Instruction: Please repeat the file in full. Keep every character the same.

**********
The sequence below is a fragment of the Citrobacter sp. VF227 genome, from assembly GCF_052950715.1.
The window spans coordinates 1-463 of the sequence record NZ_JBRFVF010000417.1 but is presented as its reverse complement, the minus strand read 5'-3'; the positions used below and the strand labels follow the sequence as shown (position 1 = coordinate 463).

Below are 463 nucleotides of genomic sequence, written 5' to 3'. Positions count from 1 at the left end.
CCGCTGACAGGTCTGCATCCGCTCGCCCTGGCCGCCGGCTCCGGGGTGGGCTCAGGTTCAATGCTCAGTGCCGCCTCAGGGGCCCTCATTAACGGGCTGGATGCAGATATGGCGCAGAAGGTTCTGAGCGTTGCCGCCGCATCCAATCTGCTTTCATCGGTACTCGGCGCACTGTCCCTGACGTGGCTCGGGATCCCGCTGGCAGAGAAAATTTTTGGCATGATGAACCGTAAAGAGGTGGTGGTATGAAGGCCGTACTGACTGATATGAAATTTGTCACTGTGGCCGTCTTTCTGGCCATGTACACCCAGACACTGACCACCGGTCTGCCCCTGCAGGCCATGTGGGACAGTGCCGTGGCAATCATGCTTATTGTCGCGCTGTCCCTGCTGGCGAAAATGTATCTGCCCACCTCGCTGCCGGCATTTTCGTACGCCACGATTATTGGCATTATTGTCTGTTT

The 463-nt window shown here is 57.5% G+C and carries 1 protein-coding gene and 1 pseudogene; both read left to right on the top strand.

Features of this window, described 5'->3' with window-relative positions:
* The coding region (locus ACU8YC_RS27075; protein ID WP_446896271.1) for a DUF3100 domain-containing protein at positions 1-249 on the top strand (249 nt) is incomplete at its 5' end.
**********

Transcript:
The sequence below is a fragment of the Citrobacter sp. VF227 genome, from assembly GCF_052950715.1.
The window spans coordinates 1-463 of the sequence record NZ_JBRFVF010000417.1 but is presented as its reverse complement, the minus strand read 5'-3'; the positions used below and the strand labels follow the sequence as shown (position 1 = coordinate 463).

Below are 463 nucleotides of genomic sequence, written 5' to 3'. Positions count from 1 at the left end.
CCGCTGACAGGTCTGCATCCGCTCGCCCTGGCCGCCGGCTCCGGGGTGGGCTCAGGTTCAATGCTCAGTGCCGCCTCAGGGGCCCTCATTAACGGGCTGGATGCAGATATGGCGCAGAAGGTTCTGAGCGTTGCCGCCGCATCCAATCTGCTTTCATCGGTACTCGGCGCACTGTCCCTGACGTGGCTCGGGATCCCGCTGGCAGAGAAAATTTTTGGCATGATGAACCGTAAAGAGGTGGTGGTATGAAGGCCGTACTGACTGATATGAAATTTGTCACTGTGGCCGTCTTTCTGGCCATGTACACCCAGACACTGACCACCGGTCTGCCCCTGCAGGCCATGTGGGACAGTGCCGTGGCAATCATGCTTATTGTCGCGCTGTCCCTGCTGGCGAAAATGTATCTGCCCACCTCGCTGCCGGCATTTTCGTACGCCACGATTATTGGCATTATTGTCTGTTT

The 463-nt window shown here is 57.5% G+C and carries 1 protein-coding gene and 1 pseudogene; both read left to right on the top strand.

Features of this window, described 5'->3' with window-relative positions:
* The coding region (locus ACU8YC_RS27075; protein ID WP_446896271.1) for a DUF3100 domain-containing protein at positions 1-249 on the top strand (249 nt) is incomplete at its 5' end.